CELECOXIB- celecoxib capsule
Blenheim Pharmcal, Inc
- Celecoxib may cause an increased risk of serious cardiovascular thrombotic events, myocardial infarction, and stroke, which can be fatal. All nonsteroidal anti-inflammatory drugs (NSAIDs) may have a similar risk. This risk may increase with duration of use. Patients with cardiovascular disease or risk factors for cardiovascular disease may be at greater risk. ( 5.1, 14.6)
- Celecoxib is contraindicated for the treatment of peri-operative pain in the setting of coronary artery bypass graft (CABG) surgery. ( 4, 5.1)
- NSAIDs, including celecoxib, cause an increased risk of serious gastrointestinal adverse events including bleeding, ulceration, and perforation of the stomach or intestines, which can be fatal. These events can occur at any time during use and without warning symptoms. Elderly patients are at greater risk for serious gastrointestinal events. ( 5.4)
Carefully consider the potential benefits and risks of celecoxib and other treatment options before deciding to use celecoxib. Use the lowest effective dose for the shortest duration consistent with individual patient treatment goals [ see Warnings and Precautions (5) ]
Celecoxib is indicated for relief of the signs and symptoms of OA [ see Clinical Studies (14.1) ]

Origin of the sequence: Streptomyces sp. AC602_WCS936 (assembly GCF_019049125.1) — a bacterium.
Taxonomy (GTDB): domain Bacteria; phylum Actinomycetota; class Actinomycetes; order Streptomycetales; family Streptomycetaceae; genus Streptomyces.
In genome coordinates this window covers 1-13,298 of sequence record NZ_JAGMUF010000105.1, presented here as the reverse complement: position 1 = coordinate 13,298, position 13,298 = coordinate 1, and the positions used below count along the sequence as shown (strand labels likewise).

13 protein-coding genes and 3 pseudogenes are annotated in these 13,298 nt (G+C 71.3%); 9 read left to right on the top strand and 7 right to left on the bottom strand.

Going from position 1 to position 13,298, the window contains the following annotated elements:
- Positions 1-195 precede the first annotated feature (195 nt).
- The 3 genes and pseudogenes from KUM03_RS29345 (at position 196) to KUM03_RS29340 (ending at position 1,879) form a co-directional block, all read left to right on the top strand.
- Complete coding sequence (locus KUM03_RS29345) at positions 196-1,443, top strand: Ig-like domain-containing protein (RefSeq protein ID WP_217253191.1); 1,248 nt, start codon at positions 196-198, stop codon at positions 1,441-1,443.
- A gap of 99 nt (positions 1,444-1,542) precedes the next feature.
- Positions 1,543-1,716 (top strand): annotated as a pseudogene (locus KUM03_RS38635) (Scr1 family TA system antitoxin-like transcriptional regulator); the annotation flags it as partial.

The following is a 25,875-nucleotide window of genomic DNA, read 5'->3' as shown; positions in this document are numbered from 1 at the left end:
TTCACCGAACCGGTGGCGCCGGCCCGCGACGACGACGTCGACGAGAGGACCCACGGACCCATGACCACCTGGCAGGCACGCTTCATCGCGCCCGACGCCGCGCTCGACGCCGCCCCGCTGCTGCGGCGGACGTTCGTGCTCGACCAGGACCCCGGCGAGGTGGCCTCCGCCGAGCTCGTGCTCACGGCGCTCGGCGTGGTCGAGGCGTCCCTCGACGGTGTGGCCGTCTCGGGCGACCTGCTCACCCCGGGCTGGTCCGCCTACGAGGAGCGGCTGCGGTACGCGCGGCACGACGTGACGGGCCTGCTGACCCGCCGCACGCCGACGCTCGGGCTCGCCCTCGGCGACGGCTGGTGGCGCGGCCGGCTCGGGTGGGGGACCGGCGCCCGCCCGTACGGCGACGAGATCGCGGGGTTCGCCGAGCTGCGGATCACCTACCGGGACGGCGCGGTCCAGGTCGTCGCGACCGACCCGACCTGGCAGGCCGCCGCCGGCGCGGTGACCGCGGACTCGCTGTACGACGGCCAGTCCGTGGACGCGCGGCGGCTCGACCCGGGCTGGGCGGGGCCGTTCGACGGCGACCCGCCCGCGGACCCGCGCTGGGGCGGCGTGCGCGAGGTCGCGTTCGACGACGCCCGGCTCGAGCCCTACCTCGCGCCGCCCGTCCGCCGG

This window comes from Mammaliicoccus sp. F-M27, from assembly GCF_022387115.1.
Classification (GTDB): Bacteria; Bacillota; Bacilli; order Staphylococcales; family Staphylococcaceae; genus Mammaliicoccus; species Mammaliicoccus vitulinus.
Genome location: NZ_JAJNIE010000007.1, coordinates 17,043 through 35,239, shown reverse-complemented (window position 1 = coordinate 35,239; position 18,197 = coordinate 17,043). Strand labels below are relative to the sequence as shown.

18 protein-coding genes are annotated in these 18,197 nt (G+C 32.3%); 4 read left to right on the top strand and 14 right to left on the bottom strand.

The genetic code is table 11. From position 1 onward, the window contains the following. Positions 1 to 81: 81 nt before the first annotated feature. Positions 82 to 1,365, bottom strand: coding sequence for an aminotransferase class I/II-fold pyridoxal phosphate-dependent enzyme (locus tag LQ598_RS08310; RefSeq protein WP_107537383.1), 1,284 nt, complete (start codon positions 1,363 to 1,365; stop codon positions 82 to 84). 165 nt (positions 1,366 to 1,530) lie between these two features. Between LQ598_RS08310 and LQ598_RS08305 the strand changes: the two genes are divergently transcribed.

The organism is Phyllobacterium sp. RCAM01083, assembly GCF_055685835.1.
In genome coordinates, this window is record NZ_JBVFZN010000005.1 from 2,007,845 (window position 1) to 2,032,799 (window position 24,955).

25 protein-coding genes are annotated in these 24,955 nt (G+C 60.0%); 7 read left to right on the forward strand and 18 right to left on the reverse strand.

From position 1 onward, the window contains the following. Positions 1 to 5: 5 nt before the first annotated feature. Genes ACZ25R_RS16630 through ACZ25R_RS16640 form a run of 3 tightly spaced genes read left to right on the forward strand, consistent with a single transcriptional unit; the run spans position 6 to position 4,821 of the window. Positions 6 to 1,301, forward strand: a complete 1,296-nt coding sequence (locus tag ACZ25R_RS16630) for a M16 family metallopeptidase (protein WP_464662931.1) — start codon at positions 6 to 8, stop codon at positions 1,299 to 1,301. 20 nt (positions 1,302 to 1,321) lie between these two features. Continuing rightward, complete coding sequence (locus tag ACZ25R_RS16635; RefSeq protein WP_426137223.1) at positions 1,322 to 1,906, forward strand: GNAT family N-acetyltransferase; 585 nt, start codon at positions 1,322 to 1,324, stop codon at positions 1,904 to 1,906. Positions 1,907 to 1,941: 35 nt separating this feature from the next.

Celecoxib is indicated for relief of the signs and symptoms of RA [ see Clinical Studies (14.2) ]
Celecoxib is indicated for relief of the signs and symptoms of JRA in patients 2 years and older [ see Clinical Studies (14.3) ]
Celecoxib is indicated for the relief of signs and symptoms of AS [ see Clinical Studies (14.4) ]
Celecoxib is indicated for the management of AP in adults [ see Clinical Studies (14.5) ]
Celecoxib is indicated for the treatment of PD [ see Clinical Studies (14.5) ]
Use lowest effective dose for the shortest duration consistent with treatment goals for the individual patient.
These doses can be given without regard to timing of meals.
For relief of the signs and symptoms of OA the recommended oral dose is 200 mg per day administered as a single dose or as 100 mg twice daily.
For relief of the signs and symptoms of RA the recommended oral dose is 100 to 200 mg twice daily.
For the relief of the signs and symptoms of JRA the recommended oral dose for pediatric patients (age 2 years and older) is based on weight. For patients ≥10 kg to ≤25 kg the recommended dose is 50 mg twice daily. For patients >25 kg the recommended dose is 100 mg twice daily.